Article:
Hanna Made Landfall in Texas with Possible Tornados, While Hurricane Douglas Moves Closer to Hawaiian Islands
SUNDAY, JULY 26, 2020 AS OF 1:00 PM EDT
Hanna made landfall over Padre Island, Texas at 05:00 PM CDT on Saturday, July 25, 2020 as a Category 1 hurricane. Since making landfall, Hanna downgraded to a Tropical Storm and is expected to bring heavy rain across areas of southern Texas and northeastern Mexico, with a risk of flash flooding and isolated minor to moderate river flooding. Water levels across the coast are expected to gradually subside through Sunday morning, although areas throughout southern Texas can expect another five to 10 inches of rain, with a chance of 18 inches in isolated areas. According to PowerOutage.US, 268,000 homes are without power due to damages sustained throughout the storm. The National Weather Service (NWS) reported tropical storm-force winds could cause more power outages and damage to trees and buildings.
In a news conference on Saturday, Texas Governor Greg Abbott said any hurricane would pose a serious challenge, but “this challenge is complicated and made even more severe, seeing that it is sweeping through an area that is the most challenged area in the state for COVID-19.”. Abbott issued a disaster declaration for 32 counties across the state and issued a federal emergency disaster declaration request. Hidalgo County officials said that local hospitals had been filled to capacity in the previous week, and a judge ordered residents to shelter at home after increases in both hospitalizations and COVID-19 cases.
Satellite photo of Tropical Storm Hanna: Source
Meanwhile, Hurricane Douglas maintains its intensity as it moves closer to the Hawaiian islands. The Category 1 hurricane is currently 240 miles east of Kahului, Hawaii, and 285 miles east of Honolulu, Hawaii; moving northwest at 16 mph. According to the Central Pacific Hurricane Center, Douglas “will pass dangerously close to the main Hawaiian Islands later today.” The proximity of the storm to the right could lead to a “triple threat of hazards,” according to the National Oceanic and Atmospheric Association (NOAA) National Hurricane Center (NHC), including damaging winds, flooding rainfall, and dangerously high surf. There is also a risk of flash flooding and landslides as a result of the heavy rains that were forecast.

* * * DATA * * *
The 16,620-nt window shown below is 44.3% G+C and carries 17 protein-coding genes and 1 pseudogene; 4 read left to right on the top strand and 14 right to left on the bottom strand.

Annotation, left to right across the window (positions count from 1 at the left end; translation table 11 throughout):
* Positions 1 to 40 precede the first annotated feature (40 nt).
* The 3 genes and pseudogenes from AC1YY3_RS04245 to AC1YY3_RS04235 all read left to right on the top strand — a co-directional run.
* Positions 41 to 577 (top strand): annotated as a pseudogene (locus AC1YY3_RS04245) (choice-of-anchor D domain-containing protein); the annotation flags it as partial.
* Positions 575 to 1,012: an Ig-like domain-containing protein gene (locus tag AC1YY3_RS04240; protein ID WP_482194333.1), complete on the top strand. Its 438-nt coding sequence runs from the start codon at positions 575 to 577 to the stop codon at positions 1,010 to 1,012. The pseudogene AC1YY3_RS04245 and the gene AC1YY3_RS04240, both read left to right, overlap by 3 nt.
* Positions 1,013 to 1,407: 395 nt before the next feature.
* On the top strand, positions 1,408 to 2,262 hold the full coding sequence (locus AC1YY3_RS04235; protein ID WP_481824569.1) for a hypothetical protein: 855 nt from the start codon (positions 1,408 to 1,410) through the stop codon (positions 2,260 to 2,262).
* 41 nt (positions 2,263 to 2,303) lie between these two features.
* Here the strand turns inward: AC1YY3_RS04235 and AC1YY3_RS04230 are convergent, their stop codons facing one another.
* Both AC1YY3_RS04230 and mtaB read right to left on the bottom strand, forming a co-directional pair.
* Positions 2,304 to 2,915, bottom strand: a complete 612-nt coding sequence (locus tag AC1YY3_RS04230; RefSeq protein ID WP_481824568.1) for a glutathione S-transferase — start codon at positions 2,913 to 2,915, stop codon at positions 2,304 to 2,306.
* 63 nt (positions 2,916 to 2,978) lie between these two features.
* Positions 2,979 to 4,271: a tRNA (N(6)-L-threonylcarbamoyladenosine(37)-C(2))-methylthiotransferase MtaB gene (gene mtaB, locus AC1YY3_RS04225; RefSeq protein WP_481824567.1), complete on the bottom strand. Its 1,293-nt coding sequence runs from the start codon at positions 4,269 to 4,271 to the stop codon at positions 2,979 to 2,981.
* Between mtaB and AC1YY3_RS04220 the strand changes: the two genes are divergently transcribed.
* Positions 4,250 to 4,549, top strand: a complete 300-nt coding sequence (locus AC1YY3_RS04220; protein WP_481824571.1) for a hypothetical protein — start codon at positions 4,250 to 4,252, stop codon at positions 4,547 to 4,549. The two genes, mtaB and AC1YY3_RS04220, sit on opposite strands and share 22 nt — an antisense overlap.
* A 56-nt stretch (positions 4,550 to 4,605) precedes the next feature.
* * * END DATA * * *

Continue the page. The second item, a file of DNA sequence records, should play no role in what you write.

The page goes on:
FEMA Guidance on Tornados: FEMA
As Hanna moves across southern Texas there is an increased chance of brief, spin-up tornadoes. The Federal Emergency Management Agency (FEMA) encourages individuals to take the necessary precautions and prepare for tornadoes. Tornadoes can appear suddenly, destroy buildings, flip cars, and create deadly flying debris. FEMA suggests individuals under Tornado Warnings seek shelter right away. The Hagerty Blog Team will continue providing information and updates.
Here’s the breakdown of public advisories from NOAA’s NHC:
TROPICAL STORM WARNING:
- Remember, Ready.gov provides information on how to prepare for a storm and how to keep you and your family safe.
- Understanding the meaning of hurricane maps – a NY Times Opinion Piece: Those Hurricane Maps Don’t Mean What You Think They Mean
Keep track of Hagerty’s coverage here: